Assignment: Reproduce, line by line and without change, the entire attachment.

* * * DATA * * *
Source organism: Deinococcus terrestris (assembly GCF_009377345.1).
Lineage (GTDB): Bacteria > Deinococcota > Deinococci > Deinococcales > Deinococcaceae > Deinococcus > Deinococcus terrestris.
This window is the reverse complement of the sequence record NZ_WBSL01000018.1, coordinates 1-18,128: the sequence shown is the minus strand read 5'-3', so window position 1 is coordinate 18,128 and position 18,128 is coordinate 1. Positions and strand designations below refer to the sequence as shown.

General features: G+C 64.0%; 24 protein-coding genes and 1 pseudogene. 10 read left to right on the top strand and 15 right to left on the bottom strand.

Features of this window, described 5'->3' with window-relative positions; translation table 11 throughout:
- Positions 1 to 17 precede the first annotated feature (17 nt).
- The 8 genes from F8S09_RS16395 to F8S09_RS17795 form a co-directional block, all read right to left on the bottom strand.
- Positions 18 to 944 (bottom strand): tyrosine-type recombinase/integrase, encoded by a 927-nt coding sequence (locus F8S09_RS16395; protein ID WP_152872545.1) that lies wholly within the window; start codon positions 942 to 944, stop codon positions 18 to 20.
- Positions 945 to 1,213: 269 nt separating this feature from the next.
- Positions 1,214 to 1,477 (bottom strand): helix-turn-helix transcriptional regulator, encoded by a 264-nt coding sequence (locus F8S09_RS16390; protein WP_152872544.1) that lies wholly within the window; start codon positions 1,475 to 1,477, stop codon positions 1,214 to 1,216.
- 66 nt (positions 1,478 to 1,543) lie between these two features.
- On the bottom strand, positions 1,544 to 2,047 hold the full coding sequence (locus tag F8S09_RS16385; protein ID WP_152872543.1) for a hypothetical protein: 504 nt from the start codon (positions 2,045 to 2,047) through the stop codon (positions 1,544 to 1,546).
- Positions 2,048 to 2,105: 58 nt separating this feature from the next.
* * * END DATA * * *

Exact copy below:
Source organism: Deinococcus terrestris (assembly GCF_009377345.1).
Lineage (GTDB): Bacteria > Deinococcota > Deinococci > Deinococcales > Deinococcaceae > Deinococcus > Deinococcus terrestris.
This window is the reverse complement of the sequence record NZ_WBSL01000018.1, coordinates 1-18,128: the sequence shown is the minus strand read 5'-3', so window position 1 is coordinate 18,128 and position 18,128 is coordinate 1. Positions and strand designations below refer to the sequence as shown.

General features: G+C 64.0%; 24 protein-coding genes and 1 pseudogene. 10 read left to right on the top strand and 15 right to left on the bottom strand.

Features of this window, described 5'->3' with window-relative positions; translation table 11 throughout:
- Positions 1 to 17 precede the first annotated feature (17 nt).
- The 8 genes from F8S09_RS16395 to F8S09_RS17795 form a co-directional block, all read right to left on the bottom strand.
- Positions 18 to 944 (bottom strand): tyrosine-type recombinase/integrase, encoded by a 927-nt coding sequence (locus F8S09_RS16395; protein ID WP_152872545.1) that lies wholly within the window; start codon positions 942 to 944, stop codon positions 18 to 20.
- Positions 945 to 1,213: 269 nt separating this feature from the next.
- Positions 1,214 to 1,477 (bottom strand): helix-turn-helix transcriptional regulator, encoded by a 264-nt coding sequence (locus F8S09_RS16390; protein WP_152872544.1) that lies wholly within the window; start codon positions 1,475 to 1,477, stop codon positions 1,214 to 1,216.
- 66 nt (positions 1,478 to 1,543) lie between these two features.
- On the bottom strand, positions 1,544 to 2,047 hold the full coding sequence (locus tag F8S09_RS16385; protein ID WP_152872543.1) for a hypothetical protein: 504 nt from the start codon (positions 2,045 to 2,047) through the stop codon (positions 1,544 to 1,546).
- Positions 2,048 to 2,105: 58 nt separating this feature from the next.